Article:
Some have suggested that because Christian was sexually abused as a child, the book gives him a “pass” for his sexually “deviant” or exploitive behavior. Mighty community member Carla W. said because of his past, “he had every right be ‘damaged,’ but there were ways he could have properly gotten help.” She shared the book and movie romanticize an incorrect use of BDSM that is largely condemned by people in the BDSM community.

Not only is Christian’s behavior abusive, Ana has very little agency and character development — which some argue shows the controlling role of the abuser in her life.¬†Mighty community member Carla W. wrote,

Christian Grey is the only character in the entire book that actually has character development. Ana is just a blank slate for women to put themselves in her place. The books and movies both contribute to the stereotype that women are a place for men to heal themselves at the expense of a woman’s¬†mental health.

3.¬†Joe and Beck from “You”

Joe and Beck from "You"
via “You” Facebook page

In December, Netflix made Lifetime’s TV series “You” available for streaming, and it has been generating buzz ever since. The series centers on bookstore clerk Joe Goldberg, who stalks and then manipulates¬†Guinevere Beck (who goes by “Beck”) into dating him.

“You” was meant to be a social satire challenging toxic masculinity, social media identities and hipster culture, but many viewers¬†found themselves “shipping” Beck and Joe, the latter which (spoiler) is a violent stalker.

When a Twitter user posted, “Is it weird that I ship joe&beck? Even though joe is a stalker,” the official Netflix account of the U.K. and Ireland responded “yes.”

This Twitter user isn’t the only one to have “missed” the intention of the series — which begs the question, did the show do a thorough enough job of showing Joe as the bad guy? Was the satire too subtle for the average viewer? Of the show Mighty contributor¬†Brenna C. wrote,

The new series on Netflix “You” highly romanticizes emotional and psychological abuse. The whole point of view makes you almost feel sympathetic for the abuser/stalker… which is “insane.”

Penn Badgley, who plays Joe in “You,” thought the reaction to the show would be telling of our cultural norms surrounding privilege.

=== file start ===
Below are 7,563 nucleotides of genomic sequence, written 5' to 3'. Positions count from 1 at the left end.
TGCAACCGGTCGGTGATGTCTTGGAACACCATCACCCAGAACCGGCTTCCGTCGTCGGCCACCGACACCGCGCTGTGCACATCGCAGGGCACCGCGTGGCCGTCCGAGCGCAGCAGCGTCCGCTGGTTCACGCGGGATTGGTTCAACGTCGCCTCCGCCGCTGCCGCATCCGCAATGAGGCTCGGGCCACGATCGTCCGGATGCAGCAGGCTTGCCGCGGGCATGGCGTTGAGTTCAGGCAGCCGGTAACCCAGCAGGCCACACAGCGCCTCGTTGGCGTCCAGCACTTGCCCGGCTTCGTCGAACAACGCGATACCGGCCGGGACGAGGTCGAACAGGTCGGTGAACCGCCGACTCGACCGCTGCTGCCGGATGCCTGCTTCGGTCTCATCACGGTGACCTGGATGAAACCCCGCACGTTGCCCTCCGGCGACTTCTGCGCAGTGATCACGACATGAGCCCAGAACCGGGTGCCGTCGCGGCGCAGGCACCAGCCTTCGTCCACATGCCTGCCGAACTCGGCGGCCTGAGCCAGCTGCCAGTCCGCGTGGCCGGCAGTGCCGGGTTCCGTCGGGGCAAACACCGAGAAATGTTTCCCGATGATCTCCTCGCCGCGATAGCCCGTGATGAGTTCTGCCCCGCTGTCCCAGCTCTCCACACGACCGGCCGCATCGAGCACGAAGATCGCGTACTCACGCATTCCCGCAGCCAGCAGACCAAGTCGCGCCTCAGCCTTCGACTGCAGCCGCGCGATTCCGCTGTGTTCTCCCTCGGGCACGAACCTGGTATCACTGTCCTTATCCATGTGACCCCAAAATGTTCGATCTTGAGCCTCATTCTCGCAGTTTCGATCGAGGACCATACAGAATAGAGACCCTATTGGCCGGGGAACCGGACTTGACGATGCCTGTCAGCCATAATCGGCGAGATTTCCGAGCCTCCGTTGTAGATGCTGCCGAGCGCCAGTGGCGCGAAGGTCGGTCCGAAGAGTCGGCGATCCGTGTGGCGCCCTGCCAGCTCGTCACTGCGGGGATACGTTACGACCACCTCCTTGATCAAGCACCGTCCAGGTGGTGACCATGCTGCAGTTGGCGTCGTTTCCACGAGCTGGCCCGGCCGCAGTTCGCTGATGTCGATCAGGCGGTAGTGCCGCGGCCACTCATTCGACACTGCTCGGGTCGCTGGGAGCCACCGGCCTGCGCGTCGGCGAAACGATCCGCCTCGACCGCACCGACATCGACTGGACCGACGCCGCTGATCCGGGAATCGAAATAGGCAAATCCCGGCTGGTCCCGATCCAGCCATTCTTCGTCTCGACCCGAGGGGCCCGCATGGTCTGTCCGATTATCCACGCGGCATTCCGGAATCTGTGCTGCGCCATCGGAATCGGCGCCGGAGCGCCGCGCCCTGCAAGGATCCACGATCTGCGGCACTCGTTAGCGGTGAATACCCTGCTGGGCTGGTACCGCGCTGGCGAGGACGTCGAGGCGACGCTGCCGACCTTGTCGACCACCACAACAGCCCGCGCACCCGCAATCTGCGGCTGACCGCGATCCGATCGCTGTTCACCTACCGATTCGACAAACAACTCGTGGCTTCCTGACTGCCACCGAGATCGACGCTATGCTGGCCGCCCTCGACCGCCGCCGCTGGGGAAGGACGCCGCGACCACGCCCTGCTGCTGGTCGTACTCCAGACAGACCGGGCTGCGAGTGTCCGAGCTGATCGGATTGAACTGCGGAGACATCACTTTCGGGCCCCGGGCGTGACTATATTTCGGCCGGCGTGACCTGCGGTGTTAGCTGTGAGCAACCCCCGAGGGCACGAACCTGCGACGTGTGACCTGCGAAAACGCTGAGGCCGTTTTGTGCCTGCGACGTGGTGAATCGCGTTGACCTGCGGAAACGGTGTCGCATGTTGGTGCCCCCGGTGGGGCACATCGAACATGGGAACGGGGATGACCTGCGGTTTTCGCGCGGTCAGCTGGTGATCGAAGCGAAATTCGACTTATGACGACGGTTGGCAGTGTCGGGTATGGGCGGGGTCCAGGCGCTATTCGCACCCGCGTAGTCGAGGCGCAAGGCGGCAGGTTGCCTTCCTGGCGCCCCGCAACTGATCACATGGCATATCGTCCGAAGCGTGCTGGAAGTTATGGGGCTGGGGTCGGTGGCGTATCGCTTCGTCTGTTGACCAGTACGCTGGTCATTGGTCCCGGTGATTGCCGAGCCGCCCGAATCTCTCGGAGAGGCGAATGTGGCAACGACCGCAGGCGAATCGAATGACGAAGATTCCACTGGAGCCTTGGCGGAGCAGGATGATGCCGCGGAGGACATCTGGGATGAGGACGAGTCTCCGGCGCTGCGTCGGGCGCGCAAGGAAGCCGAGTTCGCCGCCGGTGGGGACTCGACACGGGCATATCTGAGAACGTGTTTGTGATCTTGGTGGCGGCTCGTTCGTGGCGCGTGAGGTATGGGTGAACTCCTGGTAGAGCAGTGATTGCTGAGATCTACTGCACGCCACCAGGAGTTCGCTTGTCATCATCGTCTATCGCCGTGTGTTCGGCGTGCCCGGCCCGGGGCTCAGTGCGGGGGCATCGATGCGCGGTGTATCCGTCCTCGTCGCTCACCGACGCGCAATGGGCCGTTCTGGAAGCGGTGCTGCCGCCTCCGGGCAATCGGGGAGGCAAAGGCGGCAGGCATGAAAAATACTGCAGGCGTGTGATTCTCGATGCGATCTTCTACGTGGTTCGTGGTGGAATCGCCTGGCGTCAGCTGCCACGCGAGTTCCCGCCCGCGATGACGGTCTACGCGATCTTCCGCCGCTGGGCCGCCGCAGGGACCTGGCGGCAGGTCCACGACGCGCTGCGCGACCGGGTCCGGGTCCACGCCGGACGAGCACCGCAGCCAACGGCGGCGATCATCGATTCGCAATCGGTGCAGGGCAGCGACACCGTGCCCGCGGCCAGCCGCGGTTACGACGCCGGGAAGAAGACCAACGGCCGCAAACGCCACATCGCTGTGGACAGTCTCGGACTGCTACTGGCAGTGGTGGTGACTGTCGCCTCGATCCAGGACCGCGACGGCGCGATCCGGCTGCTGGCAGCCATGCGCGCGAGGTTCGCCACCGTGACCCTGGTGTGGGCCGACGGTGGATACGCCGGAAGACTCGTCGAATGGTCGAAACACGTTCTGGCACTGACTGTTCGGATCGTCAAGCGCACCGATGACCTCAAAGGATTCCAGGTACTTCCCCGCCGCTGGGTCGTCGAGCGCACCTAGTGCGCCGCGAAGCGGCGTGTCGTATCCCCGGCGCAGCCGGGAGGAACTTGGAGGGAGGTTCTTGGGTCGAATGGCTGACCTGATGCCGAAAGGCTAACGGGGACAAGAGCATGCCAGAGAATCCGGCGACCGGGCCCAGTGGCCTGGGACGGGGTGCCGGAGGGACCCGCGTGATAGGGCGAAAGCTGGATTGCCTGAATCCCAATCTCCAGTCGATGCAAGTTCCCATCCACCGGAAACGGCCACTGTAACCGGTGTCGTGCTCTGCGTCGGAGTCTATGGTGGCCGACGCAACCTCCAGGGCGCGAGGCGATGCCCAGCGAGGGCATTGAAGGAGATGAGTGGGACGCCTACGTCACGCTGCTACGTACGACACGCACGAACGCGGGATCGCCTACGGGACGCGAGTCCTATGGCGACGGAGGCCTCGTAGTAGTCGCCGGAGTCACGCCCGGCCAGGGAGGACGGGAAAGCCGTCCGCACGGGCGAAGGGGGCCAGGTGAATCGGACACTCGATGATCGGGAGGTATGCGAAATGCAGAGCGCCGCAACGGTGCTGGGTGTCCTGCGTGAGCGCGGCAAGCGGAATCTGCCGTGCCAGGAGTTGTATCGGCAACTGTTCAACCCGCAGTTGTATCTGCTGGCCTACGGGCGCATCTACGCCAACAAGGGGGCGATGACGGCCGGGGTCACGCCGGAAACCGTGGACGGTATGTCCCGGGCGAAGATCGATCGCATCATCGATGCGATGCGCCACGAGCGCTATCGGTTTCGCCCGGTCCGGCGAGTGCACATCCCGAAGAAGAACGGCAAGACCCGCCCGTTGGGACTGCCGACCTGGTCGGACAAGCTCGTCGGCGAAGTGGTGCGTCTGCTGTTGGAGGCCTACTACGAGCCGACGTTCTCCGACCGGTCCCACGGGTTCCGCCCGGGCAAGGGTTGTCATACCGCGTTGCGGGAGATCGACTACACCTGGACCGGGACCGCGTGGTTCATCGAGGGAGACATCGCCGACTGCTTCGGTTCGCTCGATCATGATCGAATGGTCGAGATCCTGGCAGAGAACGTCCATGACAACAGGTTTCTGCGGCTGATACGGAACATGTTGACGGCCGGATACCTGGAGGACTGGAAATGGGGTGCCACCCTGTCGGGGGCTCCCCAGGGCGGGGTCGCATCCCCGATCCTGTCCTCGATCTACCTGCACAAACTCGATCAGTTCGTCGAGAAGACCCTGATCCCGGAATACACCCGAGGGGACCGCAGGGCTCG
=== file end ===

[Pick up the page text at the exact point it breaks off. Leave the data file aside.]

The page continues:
“I personally feel it is a bit of a social experiment,” he said on a press tour. “It’s a litmus test to see the mental gymnastics that we’re still willing to perform on a cultural level, to love an evil white man.”

Badgley has even taken to Twitter to voice his concern about people romanticizing Joe. He claimed he views it as “motivation [he needs] for season 2,” ostensibly for convincing viewers Joe is not actually a good guy.

4. The Joker and Harley Quinn from DC Comics

harley quinn and the joker
via “Suicide Squad” Facebook page

From throwing her to his pet hyenas in classic DC comics to offering to “give her” to a random gangster in the movie “Suicide Squad,” it’s hard to believe anyone would look kindly on The Joker and romanticize his relationship with Harley Quinn — but yet, here we are.

Mighty contributor Megan C. said of the pair,

It makes me cringe when I hear people fantasize over the relationship [between] The Joker and Harley Quinn. Multiple films/cartoons/shows romanticize how abusive The Joker is towards her. I mean… he literally pushes her through windows and ignored her existence the majority of the time.

For a more extensive list of the awful things The Joker has done to Harley Quinn, head here.

It’s worth noting the creators of DC comics were likely not trying to present Harley Quinn and The Joker as a romantic ideal. As Mighty community member Haylee wrote,¬†‚ÄúI think it wasn’t the writer’s idea to make them ‘couple goals.’ I think that’s just the people who think, ‘Wow she loves him no matter what!’‚Ä̬†

While many abusive situations are not as extreme as situations The Joker and Harley Quinn find themselves in, “shipping” these two may reinforce the idea that “love” means putting up with any kind of treatment — which couldn’t be further from the truth.

It’s hard enough to discern whether or not a relationship is emotionally abusive (because it so¬†often flies under the radar)¬†— Hollywood, let’s not make it even harder by blurring the lines of what is OK and what’s not. We need to have clear conversations about healthy behavior in relationships, and not glorify examples of emotional abuse.

For more resources and information about identifying emotional abuse, head here.

What fictional relationships did we miss? Let us know in the comments.